"I really want to create a forward-thinking, community-centric bookstore," said Ellen Trachtenberg, who has worked in the book industry in various capacities, including as a bookseller, for some 26 years. This October, she'll fulfill a decades-long dream by opening her own independent bookstore in Narberth, Pa., called Narberth Bookshop. "I've wanted to open a store personally because I think I have a good sense of the way an indie can succeed."
Narberth Bookshop will be an 1,100-square-foot, general-interest bookstore located at 221 Haverford Avenue. Though Trachtenberg has considered stocking used books, the inventory will be all new for the immediate future, with a focus on adult fiction and nonfiction. The store will carry a selection of frontlist titles--not an encyclopedic inventory but books that either Trachtenberg or one of her staff members can personally recommend.
"If people see the store as more literary and very selective, then I will have accomplished what I'm trying to do," said Trachtenberg. "I want to have a really good, wide range of titles, but not necessarily have every classic."
She also plans to feature books that are not commonly read as e-books, including cookbooks, gardening, art and design, and photography. On the store's front table, Trachtenberg plans to create quickly rotating displays reflecting new releases, current events, the current season and more. She hopes that more often than not, when a customer walks into the store, he or she will find a new front display. And though the store will have a "gorgeous but tiny" selection of children's books, they won't be a major focus of Narberth Bookshop, in part because there are already two great children's bookstores nearby. "It's not my intention to step on their business," said Trachtenberg. "I want to be working with my sister bookstores, not against."
At opening, Narberth Bookshop will also stock around 15-20 magazine titles along with a selection of greeting cards. As for other non-book products, Trachtenberg plans to have two broad categories: gift items that promote sustainability and help people reduce waste in their lives, and gifts for readers, which could even include covers for e-readers. Said Trachtenberg: "I'm not at war with e-books. I'm trying to support people reading in whatever format they choose."
|The future site of Narberth Bookshop
When Trachtenberg first announced on social media that she'll be opening a store in Narberth, the response was great, with thousands of "likes" and hundreds of comments within just 24 hours. One of the most common questions, Trachtenberg recalled, was whether the store would serve coffee. It's something that she's looking into, but the store's space is limited and there are already three places to buy coffee on the same block. "I don't want to step on that business, either," she commented. "I think I'd rather partner with them."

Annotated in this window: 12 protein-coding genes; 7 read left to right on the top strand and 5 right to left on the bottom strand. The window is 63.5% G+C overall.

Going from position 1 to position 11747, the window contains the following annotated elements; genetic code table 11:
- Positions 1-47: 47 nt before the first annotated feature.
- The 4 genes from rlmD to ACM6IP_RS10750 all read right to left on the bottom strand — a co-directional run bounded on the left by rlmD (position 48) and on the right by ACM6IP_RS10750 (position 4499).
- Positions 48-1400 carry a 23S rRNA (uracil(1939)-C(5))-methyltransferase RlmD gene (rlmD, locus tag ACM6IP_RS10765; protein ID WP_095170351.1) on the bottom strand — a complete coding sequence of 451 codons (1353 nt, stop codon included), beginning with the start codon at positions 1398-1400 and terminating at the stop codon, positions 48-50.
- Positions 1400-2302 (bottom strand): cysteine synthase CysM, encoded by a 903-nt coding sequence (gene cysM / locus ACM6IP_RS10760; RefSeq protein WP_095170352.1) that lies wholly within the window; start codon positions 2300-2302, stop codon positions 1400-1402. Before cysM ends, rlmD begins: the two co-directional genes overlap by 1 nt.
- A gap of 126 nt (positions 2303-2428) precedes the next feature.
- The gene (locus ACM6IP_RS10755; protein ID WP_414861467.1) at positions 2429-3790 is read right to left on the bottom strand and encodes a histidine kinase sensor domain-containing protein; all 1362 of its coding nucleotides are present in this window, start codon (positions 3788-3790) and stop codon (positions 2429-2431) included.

She added that she's more interested in the possibility of selling some pre-packaged food and beverage items, but plans to work on that after the store opens in the fall.
During her time in the book industry, Trachtenberg worked as a bookseller at several places. But it was her time at Three Lives & Company in New York City that inspired her the most.
"I consider Three Lives to be my ideal and where my ideas about bookselling were formed," said Trachtenberg. At Three Lives, she continued, "handselling seemed like an art," and it was clear to her that the things Three Lives did really well could never be replicated by an algorithm.
In fact, Trachtenberg has wanted to open a bookstore of her own since leaving Three Lives & Company, but until now the timing never felt quite right. She left New York at a time when Barnes & Noble and Borders were expanding aggressively, and decided to defer. Not too long afterward, Amazon came on the scene, and that, too, didn't seem like the right time.
Trachtenberg said that now feels like the right moment. "I hear from friends and family how much they missed the atmosphere a good indie bookstore provides, the sensory experience you can have at the best indie bookstores," she said. And on a personal level, she didn't want to defer the choice any longer. "It seemed like, do it now or don't do it."
Narberth Bookshop will have a soft opening sometime in mid- to late October, with a grand opening party set for the first Saturday of November. Her tentative plan for the party is an all-day open house with snacks, giveaways and a rotating list of authors doing signings and readings. Until then, Trachtenberg will be busy hiring two to three staff members, finalizing her opening day inventory, planning the store's events program, and completing renovations for the shop, which used to be a pool supply store.
"I'm trying to be extremely intentional," Trachtenberg said. "Opening in Narberth is part of that intention. The community has been vocally wanting a bookstore for quite some time. The hope is to earn their loyalty by becoming a real center of the neighborhood." --Alex Mutter